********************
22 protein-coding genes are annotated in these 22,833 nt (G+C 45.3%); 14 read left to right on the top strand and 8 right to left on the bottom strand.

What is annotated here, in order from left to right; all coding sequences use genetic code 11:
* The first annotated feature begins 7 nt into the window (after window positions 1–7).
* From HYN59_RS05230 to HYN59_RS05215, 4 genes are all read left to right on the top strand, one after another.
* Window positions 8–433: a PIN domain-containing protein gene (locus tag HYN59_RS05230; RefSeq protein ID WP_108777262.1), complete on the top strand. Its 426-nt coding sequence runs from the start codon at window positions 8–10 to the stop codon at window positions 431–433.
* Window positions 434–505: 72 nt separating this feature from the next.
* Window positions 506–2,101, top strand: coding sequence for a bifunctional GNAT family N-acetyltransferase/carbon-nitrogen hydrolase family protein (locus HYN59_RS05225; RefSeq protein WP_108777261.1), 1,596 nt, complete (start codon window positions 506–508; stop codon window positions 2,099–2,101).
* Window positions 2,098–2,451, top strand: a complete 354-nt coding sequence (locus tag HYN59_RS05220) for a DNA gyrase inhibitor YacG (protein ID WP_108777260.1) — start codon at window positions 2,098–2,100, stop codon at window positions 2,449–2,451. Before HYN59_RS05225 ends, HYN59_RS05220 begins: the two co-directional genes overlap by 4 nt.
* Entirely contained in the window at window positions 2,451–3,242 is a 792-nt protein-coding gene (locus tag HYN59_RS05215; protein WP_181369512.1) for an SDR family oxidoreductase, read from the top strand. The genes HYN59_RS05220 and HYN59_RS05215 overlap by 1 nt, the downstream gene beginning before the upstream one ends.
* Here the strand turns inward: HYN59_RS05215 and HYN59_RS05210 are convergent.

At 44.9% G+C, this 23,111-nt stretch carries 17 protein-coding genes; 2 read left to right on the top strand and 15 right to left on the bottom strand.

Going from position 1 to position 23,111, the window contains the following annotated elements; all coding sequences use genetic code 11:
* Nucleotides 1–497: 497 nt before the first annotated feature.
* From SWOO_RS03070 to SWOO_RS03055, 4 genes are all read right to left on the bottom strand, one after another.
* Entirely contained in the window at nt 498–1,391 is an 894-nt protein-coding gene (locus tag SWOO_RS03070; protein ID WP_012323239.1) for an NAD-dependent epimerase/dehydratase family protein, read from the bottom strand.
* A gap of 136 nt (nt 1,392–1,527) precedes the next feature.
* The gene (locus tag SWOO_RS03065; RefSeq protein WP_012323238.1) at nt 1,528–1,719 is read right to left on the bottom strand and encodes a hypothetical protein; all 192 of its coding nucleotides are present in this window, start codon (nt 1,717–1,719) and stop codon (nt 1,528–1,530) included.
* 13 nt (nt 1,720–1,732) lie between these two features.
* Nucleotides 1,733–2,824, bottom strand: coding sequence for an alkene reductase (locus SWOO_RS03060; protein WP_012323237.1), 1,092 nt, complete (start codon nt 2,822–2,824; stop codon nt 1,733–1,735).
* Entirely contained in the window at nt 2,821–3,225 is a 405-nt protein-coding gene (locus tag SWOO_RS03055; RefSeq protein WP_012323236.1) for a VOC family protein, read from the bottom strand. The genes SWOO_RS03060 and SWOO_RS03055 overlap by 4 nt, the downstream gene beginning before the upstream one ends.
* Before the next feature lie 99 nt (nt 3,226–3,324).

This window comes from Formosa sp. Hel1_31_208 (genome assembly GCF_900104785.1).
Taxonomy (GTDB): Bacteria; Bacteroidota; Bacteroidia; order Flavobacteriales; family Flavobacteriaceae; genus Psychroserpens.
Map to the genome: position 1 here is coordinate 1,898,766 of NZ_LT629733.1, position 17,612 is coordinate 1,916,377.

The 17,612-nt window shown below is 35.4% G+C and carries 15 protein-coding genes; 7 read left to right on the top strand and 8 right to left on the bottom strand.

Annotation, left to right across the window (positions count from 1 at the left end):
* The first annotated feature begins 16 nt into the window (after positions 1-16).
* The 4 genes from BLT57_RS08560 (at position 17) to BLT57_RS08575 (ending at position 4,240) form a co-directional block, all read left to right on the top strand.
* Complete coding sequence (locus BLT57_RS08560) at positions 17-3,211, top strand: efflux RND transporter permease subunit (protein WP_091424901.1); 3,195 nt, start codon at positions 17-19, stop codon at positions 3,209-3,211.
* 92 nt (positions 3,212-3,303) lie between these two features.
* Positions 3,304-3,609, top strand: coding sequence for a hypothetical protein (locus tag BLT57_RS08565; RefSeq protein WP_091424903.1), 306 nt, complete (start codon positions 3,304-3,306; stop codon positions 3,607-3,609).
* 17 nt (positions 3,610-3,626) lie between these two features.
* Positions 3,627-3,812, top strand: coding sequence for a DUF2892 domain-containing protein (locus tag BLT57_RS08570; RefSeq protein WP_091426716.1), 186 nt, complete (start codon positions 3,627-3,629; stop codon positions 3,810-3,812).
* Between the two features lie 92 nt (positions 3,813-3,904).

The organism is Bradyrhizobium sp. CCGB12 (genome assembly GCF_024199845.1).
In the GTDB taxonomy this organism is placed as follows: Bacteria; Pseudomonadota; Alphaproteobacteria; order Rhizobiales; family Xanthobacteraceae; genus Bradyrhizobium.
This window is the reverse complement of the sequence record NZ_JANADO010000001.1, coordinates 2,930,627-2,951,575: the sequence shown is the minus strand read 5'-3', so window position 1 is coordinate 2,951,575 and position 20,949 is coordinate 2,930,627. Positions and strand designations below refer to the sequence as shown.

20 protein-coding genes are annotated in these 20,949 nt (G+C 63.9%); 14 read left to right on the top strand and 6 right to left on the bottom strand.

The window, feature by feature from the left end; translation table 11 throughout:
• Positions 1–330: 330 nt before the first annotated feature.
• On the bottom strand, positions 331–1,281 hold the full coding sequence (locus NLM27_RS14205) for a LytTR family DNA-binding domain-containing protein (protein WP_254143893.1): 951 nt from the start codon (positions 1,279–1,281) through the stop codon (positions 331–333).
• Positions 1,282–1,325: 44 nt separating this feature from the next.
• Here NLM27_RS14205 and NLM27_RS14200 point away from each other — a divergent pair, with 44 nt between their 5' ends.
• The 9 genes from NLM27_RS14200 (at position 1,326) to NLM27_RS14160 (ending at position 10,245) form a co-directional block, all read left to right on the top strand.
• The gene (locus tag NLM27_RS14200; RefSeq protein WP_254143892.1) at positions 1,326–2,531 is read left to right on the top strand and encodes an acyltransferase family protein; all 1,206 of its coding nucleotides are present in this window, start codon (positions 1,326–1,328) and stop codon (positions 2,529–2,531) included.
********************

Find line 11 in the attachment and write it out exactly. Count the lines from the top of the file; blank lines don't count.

At 44.9% G+C, this 23,111-nt stretch carries 17 protein-coding genes; 2 read left to right on the top strand and 15 right to left on the bottom strand.